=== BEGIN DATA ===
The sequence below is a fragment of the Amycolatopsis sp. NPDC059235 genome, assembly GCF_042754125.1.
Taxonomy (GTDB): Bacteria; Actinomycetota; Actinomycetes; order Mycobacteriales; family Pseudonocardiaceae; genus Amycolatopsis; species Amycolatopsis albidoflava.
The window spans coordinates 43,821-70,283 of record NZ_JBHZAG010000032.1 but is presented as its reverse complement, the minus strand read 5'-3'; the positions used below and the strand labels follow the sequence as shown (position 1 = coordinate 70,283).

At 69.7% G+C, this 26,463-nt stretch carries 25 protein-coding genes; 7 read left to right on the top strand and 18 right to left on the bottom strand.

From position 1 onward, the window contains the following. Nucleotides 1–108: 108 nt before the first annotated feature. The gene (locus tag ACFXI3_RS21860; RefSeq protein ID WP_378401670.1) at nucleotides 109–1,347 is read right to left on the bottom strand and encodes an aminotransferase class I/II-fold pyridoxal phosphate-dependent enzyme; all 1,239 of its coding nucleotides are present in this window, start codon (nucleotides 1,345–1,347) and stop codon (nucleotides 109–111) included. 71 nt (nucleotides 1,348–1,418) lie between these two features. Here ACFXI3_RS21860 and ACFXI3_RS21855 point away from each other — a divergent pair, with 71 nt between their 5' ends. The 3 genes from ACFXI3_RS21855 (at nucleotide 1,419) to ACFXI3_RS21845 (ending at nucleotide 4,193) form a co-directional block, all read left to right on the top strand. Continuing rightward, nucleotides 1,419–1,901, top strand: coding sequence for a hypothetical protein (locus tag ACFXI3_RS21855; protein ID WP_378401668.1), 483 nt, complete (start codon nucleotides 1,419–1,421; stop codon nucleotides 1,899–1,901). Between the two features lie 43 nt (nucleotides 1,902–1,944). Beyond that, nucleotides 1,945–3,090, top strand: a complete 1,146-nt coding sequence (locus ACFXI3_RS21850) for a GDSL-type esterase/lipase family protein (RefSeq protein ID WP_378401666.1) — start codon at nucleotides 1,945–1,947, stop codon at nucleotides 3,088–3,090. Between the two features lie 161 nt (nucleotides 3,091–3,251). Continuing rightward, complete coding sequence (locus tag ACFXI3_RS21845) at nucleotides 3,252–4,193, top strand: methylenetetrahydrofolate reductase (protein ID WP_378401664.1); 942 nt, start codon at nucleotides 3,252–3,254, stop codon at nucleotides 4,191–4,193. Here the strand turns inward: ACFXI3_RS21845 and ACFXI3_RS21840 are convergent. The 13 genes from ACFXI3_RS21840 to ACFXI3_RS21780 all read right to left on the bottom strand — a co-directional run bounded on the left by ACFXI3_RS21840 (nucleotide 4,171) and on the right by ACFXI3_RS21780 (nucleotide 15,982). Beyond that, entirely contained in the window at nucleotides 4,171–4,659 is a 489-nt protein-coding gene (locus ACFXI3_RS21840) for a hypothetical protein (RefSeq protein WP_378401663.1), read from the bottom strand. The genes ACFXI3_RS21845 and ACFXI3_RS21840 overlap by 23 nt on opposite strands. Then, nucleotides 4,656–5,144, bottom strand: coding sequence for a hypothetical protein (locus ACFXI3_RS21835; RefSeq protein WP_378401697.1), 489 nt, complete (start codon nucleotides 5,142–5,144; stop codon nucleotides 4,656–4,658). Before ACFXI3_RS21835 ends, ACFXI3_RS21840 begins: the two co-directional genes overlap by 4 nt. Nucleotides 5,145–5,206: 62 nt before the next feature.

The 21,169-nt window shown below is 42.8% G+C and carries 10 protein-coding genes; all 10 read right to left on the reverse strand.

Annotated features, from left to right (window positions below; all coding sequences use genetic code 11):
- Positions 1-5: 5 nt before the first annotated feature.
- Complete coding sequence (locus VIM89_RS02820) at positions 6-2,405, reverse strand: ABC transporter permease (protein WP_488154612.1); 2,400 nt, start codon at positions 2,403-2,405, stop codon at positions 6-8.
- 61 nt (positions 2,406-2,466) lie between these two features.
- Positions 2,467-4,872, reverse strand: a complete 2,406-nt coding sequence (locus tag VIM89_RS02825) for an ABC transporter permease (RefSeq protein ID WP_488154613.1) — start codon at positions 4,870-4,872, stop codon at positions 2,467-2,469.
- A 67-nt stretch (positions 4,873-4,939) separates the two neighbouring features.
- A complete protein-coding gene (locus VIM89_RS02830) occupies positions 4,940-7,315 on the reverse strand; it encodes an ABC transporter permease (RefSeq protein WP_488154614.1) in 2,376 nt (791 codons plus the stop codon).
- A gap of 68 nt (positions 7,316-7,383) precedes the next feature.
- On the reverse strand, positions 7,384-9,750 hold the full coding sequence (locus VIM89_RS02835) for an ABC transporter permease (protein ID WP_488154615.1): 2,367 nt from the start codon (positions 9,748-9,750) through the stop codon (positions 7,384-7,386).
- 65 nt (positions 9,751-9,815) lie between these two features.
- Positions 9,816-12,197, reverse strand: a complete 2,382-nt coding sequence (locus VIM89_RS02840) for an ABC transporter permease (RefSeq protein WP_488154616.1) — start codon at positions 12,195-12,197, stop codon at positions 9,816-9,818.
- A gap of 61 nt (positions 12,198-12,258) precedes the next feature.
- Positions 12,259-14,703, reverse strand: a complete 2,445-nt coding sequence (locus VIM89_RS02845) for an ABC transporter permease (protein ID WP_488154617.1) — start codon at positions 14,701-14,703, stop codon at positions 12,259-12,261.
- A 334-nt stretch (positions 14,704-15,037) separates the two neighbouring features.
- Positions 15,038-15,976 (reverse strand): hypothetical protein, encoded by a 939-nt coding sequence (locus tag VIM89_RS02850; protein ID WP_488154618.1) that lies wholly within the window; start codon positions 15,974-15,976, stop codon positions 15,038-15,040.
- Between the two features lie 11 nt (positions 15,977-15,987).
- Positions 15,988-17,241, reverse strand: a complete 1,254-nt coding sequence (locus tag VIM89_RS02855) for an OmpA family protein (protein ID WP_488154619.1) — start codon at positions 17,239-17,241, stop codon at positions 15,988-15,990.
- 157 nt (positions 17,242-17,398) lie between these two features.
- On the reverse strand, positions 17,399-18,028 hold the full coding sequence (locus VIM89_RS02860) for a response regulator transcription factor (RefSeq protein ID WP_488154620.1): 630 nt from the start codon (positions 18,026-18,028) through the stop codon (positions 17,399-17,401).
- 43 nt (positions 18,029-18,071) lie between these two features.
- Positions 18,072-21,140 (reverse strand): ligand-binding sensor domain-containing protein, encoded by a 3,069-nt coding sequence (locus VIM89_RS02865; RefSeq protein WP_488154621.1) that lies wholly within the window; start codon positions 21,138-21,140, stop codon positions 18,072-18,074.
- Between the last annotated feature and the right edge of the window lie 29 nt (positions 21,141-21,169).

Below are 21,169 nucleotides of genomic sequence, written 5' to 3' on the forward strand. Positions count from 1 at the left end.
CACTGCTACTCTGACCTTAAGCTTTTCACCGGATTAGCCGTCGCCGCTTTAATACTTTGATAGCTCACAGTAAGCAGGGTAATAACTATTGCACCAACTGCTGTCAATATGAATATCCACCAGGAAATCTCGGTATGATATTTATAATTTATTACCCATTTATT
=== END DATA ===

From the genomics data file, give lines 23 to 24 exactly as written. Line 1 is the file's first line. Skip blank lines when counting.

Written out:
- Positions 15,988-17,241, reverse strand: a complete 1,254-nt coding sequence (locus tag VIM89_RS02855) for an OmpA family protein (protein ID WP_488154619.1) — start codon at positions 17,239-17,241, stop codon at positions 15,988-15,990.
- 157 nt (positions 17,242-17,398) lie between these two features.